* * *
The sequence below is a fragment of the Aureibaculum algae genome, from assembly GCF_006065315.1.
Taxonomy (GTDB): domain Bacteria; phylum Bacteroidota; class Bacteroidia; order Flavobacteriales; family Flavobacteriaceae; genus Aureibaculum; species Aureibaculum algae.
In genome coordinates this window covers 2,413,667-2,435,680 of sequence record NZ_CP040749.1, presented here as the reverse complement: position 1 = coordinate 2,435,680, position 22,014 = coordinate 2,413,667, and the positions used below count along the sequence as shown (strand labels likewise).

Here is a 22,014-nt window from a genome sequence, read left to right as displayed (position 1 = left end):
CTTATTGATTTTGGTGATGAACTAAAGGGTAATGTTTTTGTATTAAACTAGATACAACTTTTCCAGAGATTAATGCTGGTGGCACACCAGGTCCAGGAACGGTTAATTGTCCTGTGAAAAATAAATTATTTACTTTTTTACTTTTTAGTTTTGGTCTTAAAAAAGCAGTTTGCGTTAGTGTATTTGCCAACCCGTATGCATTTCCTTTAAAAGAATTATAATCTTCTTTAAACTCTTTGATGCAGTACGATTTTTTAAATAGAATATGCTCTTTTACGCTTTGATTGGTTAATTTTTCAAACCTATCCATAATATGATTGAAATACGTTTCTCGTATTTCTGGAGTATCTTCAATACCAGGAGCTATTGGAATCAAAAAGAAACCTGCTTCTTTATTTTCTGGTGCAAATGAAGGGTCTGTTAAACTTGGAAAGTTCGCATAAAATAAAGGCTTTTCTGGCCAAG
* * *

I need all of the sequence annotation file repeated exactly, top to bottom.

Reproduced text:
The sequence below is a fragment of the Aureibaculum algae genome, from assembly GCF_006065315.1.
Taxonomy (GTDB): domain Bacteria; phylum Bacteroidota; class Bacteroidia; order Flavobacteriales; family Flavobacteriaceae; genus Aureibaculum; species Aureibaculum algae.
In genome coordinates this window covers 2,413,667-2,435,680 of sequence record NZ_CP040749.1, presented here as the reverse complement: position 1 = coordinate 2,435,680, position 22,014 = coordinate 2,413,667, and the positions used below count along the sequence as shown (strand labels likewise).

Here is a 22,014-nt window from a genome sequence, read left to right as displayed (position 1 = left end):
CTTATTGATTTTGGTGATGAACTAAAGGGTAATGTTTTTGTATTAAACTAGATACAACTTTTCCAGAGATTAATGCTGGTGGCACACCAGGTCCAGGAACGGTTAATTGTCCTGTGAAAAATAAATTATTTACTTTTTTACTTTTTAGTTTTGGTCTTAAAAAAGCAGTTTGCGTTAGTGTATTTGCCAACCCGTATGCATTTCCTTTAAAAGAATTATAATCTTCTTTAAACTCTTTGATGCAGTACGATTTTTTAAATAGAATATGCTCTTTTACGCTTTGATTGGTTAATTTTTCAAACCTATCCATAATATGATTGAAATACGTTTCTCGTATTTCTGGAGTATCTTCAATACCAGGAGCTATTGGAATCAAAAAGAAACCTGCTTCTTTATTTTCTGGTGCAAATGAAGGGTCTGTTAAACTTGGAAAGTTCGCATAAAATAAAGGCTTTTCTGGCCAAG